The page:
In 1990, while on assignment for Scientific American, I had a close encounter with Stephen Hawking, who just died at the age of 76. I had bulled my way into a symposium, sponsored by the Nobel Foundation, on “The Birth and Early Evolution of Our Universe.” Thirty of the world’s top physicists and cosmologists, including Hawking, had gathered in a rustic, isolated resort in northern Sweden to ponder the riddle of the cosmos.
I arrived late on the first day of the meeting, just as everyone was heading outside for a cocktail party. Hawking, already paralyzed by amyotrophic lateral sclerosis, led the procession in his motorized wheelchair. We were within sight of picnic tables bearing reindeer jerky and a potent local brew called wolf’s blood when Hawking’s wheelchair jammed in a rut. His nurse, Elaine Mason (whom Hawking later married), tried to budge the wheelchair, without success. Fixing her eyes on me, she asked if I would carry “Stephen” the rest of the way.
Hawking, when I scooped him up, was disconcertingly light and stiff, like a bundle of sticks. I glanced at him out of the corner of my eye and found him eyeing me suspiciously. I was uneasy too, even more so moments later when Hawking’s body shuddered violently. His face contorted into an agonized grimace and he emitted a terrible gargling noise. I froze, thinking, Stephen Hawking is dying in my arms!
Mason, noticing Hawking’s distress, and mine, hustled up to us. “Don’t worry,” she said briskly, gathering Hawking into her arms. “This happens to him all the time. He’ll be all right.” Hawking suffered several other seizures during the symposium. Each time I was sure that this was the end.
Hawking not only survived. He was a powerful presence at the meeting. He exuded, somehow, a mysterious, mischievous charisma. He seemed more amused than distressed by his physical plight. His Mick Jagger mouth often curled up at one corner in a grin. He communicated with his left forefinger, laboriously selecting letters, words or sentences from a menu on his computer screen. Many of his utterances were jokes, which a voice synthesizer delivered in an incongruously deep, authoritative voice. He liked responding to colleagues’ cosmic conjectures with one word: “Trivial.”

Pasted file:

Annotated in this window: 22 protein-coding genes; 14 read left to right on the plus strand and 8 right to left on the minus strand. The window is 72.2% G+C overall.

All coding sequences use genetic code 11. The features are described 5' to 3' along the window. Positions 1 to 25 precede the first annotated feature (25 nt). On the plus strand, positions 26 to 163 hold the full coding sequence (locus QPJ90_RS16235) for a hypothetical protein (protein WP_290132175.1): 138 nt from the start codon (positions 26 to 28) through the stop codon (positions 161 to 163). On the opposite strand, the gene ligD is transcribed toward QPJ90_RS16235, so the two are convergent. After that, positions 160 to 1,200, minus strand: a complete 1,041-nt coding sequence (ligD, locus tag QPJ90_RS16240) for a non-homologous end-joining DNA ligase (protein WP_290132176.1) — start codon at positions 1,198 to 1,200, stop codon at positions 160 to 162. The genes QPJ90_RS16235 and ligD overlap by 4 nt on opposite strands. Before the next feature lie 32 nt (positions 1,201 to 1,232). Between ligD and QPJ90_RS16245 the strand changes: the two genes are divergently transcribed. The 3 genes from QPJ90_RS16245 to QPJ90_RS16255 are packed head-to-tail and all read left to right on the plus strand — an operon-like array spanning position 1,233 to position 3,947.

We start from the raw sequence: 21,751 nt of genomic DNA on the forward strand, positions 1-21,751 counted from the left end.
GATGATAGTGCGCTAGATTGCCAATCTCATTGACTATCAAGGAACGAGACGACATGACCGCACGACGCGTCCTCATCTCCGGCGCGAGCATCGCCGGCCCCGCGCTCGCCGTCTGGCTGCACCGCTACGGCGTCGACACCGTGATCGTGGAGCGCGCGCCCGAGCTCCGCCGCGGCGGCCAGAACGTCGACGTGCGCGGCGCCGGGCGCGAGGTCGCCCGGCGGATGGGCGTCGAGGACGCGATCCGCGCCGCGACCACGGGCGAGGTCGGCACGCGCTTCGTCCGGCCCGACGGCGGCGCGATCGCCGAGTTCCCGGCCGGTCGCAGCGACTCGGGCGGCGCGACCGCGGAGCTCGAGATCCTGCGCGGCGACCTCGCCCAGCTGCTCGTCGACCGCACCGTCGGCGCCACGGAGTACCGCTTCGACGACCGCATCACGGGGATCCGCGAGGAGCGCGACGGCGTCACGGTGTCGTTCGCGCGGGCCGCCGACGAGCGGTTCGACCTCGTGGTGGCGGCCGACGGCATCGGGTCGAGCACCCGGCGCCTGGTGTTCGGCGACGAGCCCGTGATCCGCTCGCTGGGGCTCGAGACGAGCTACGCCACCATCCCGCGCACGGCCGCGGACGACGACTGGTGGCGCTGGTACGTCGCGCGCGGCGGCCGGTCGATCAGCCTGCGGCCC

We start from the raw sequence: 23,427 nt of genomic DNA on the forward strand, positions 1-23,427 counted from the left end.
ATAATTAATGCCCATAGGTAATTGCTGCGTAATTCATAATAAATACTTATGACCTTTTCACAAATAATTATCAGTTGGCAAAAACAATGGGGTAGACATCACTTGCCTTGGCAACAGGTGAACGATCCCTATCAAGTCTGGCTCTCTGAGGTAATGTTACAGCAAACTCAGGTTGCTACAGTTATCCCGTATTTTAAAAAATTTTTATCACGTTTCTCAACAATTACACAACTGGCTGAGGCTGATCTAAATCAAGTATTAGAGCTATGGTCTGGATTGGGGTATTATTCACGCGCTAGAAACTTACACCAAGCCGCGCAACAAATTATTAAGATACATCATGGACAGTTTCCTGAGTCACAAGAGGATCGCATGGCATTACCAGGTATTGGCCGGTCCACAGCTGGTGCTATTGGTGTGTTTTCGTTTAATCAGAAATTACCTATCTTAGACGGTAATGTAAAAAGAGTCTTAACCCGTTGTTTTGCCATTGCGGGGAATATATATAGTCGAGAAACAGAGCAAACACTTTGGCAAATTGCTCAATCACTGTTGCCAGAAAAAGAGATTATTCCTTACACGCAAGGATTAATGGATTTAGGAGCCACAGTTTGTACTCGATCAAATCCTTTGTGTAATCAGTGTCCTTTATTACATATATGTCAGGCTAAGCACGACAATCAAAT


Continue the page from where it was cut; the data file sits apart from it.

A high point of the symposium was Hawking’s lecture on quantum cosmology, a field he helped create. Quantum cosmology assumes that at very small scales, matter and energy and even the fabric of space and time flicker between different states. These space-time fluctuations might give rise to wormholes, which could link one region of space-time with another one very far away, or to “baby universes.”
Hawking had stored the hour-long speech, titled “The Alpha Parameters of Wormholes,” in his computer. He had merely to tap a key to prompt his voice synthesizer to read it, sentence by sentence. In his eerie cyber-voice, Hawking discussed whether we might someday be able to slip into a wormhole in our galaxy and pop out the other end in a galaxy far, far away. Probably not, he concluded, because quantum effects would scramble our constituent particles beyond recognition.
He wrapped up his lecture with an upbeat riff on string theory. Although all we see around us is the “mini-superspace” that we call space-time, “we are really living in the infinite-dimensional superspace of string theory.” This ending choked me up. Trapped in a crippled body in this world, Hawking’s imagination could still roam through other realities with infinite degrees of freedom.
Toward the end of the symposium everyone piled into a bus and drove to a nearby village to hear a concert in a Lutheran church. When the scientists entered the church, it was already packed. The orchestra, a motley assortment of blond-haired youths and wizened, bald elders clutching violins, clarinets and other instruments, was seated at the front of the church. Their neighbors jammed the balconies and seats at the rear of the building.
The scientists filed down the center aisle to pews reserved for them at the front of the church. Once again, Hawking led the way in his wheelchair. The townspeople started to clap, tentatively at first, then passionately. These religious folk seemed to be encouraging the scientists, and especially Hawking, in their quest to solve the riddle of existence.
Hawking was a leader of this quest. As early as 1980 he predicted that physics was on the verge of a final theory, which would unite relativity and quantum mechanics into one tidy package and “describe all possible observations.” It would tell us why the big bang banged and spawned this particular cosmos, which allowed for our existence.
In his mega-bestseller A Brief History of Time, Hawking famously declared that a final theory “would be the ultimate triumph of human reason—for then we should know the mind of God.” I could be critical of Hawking. I sometimes doubted whether he actually believed in the possibility of a theory of everything, but his vision thrilled me. He was a giant, a man of immense imagination, courage and ambition. Science will be less exciting without him.
Further Reading: I described my encounter with Hawking in my book The End of Science. The poet Nestor Diaz de Villegas has written a poem based on my story about carrying Hawking in my arms. See also my review of “Theory of Everything,” the 2014 film about Hawking’s life, and my post “How Physics Lost Its Fizz.”